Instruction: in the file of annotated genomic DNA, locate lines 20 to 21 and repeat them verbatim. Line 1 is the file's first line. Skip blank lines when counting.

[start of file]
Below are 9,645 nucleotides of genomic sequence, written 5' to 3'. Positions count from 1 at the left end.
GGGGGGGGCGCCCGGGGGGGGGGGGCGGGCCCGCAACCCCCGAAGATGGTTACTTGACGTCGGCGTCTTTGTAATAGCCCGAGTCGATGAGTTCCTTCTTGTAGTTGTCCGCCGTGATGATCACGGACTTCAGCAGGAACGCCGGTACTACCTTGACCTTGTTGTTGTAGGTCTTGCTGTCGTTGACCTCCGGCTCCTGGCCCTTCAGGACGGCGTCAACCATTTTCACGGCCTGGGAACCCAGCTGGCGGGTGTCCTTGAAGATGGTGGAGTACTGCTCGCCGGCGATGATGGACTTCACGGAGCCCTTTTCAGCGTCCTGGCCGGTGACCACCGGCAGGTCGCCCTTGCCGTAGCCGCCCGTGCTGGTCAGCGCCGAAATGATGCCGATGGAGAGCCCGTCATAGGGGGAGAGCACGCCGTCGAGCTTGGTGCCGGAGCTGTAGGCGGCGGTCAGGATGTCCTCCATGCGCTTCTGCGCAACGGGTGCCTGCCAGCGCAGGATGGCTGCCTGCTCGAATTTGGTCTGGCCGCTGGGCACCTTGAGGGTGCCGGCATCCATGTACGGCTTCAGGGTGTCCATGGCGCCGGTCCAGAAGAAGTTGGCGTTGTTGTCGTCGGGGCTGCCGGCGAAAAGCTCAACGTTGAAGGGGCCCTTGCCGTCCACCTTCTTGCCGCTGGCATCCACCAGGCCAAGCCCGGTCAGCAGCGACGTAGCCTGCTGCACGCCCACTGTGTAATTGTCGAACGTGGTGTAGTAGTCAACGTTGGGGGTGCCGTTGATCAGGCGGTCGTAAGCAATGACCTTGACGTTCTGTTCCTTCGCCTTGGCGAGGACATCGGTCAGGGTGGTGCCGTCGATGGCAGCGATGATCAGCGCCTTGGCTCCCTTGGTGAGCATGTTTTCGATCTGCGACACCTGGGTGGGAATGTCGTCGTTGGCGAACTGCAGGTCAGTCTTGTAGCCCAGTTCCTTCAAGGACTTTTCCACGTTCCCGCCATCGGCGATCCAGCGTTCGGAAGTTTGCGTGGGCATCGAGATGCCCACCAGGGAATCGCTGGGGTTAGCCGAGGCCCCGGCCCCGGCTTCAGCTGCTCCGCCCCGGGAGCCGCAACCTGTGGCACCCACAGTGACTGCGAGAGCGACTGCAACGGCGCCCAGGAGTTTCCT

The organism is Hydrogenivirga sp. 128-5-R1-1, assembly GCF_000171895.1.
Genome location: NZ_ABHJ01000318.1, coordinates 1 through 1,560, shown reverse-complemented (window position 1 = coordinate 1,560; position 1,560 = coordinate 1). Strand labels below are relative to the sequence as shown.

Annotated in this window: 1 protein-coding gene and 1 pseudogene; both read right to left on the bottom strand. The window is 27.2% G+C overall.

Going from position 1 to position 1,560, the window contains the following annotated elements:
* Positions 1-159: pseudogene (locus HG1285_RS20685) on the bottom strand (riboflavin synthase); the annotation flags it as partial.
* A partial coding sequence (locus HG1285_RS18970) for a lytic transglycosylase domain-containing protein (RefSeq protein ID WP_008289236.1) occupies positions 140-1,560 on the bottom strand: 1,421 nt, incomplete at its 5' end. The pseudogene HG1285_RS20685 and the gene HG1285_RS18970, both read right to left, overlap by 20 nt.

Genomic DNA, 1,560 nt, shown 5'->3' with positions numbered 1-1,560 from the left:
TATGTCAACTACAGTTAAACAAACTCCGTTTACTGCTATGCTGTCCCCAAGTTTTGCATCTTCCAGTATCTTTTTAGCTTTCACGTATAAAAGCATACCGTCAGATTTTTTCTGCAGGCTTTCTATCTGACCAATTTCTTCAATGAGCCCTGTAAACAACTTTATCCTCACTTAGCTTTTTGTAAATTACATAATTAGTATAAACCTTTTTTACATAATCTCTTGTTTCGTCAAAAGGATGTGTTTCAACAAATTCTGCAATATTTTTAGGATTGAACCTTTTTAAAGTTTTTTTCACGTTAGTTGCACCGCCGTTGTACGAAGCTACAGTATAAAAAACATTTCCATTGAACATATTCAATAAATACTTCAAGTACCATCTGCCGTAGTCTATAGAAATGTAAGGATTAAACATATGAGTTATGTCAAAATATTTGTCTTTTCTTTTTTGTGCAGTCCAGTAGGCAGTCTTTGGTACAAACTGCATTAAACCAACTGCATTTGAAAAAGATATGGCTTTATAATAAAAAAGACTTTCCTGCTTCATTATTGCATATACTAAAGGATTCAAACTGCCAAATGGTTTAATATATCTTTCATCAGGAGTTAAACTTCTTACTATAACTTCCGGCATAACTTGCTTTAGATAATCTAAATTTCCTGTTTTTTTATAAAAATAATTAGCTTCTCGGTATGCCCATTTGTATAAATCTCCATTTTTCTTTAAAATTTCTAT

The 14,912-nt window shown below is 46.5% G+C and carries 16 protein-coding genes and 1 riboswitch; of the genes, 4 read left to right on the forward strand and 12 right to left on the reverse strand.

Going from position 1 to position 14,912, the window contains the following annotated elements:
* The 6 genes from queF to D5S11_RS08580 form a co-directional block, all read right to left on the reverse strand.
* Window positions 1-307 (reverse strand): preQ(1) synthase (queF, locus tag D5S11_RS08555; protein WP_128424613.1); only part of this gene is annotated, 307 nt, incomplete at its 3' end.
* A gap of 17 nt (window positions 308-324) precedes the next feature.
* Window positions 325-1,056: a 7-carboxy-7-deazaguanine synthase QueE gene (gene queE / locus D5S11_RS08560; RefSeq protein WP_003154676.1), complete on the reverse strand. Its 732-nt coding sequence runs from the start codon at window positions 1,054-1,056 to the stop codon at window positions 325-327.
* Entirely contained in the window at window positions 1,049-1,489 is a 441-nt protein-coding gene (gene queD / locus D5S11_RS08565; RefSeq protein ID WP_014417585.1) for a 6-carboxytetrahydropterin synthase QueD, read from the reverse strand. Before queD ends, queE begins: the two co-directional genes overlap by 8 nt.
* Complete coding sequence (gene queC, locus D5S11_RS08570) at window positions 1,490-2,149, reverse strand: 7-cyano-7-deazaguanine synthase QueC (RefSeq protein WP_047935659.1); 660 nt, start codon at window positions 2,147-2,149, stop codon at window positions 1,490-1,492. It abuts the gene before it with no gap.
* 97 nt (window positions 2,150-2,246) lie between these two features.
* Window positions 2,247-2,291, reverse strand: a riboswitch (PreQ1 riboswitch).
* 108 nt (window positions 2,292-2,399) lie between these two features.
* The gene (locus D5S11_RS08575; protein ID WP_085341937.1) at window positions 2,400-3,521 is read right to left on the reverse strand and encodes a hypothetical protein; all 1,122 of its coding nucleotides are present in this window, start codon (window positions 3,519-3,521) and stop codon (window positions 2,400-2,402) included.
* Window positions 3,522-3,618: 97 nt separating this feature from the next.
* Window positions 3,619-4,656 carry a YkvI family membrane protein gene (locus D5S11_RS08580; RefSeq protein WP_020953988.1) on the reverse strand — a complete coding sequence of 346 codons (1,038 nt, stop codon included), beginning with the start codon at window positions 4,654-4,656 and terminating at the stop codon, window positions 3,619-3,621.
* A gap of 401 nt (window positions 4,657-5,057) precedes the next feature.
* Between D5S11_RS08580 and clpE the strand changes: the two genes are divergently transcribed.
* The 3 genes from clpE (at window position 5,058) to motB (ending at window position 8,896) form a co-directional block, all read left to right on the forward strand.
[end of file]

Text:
* Window positions 2,247-2,291, reverse strand: a riboswitch (PreQ1 riboswitch).
* 108 nt (window positions 2,292-2,399) lie between these two features.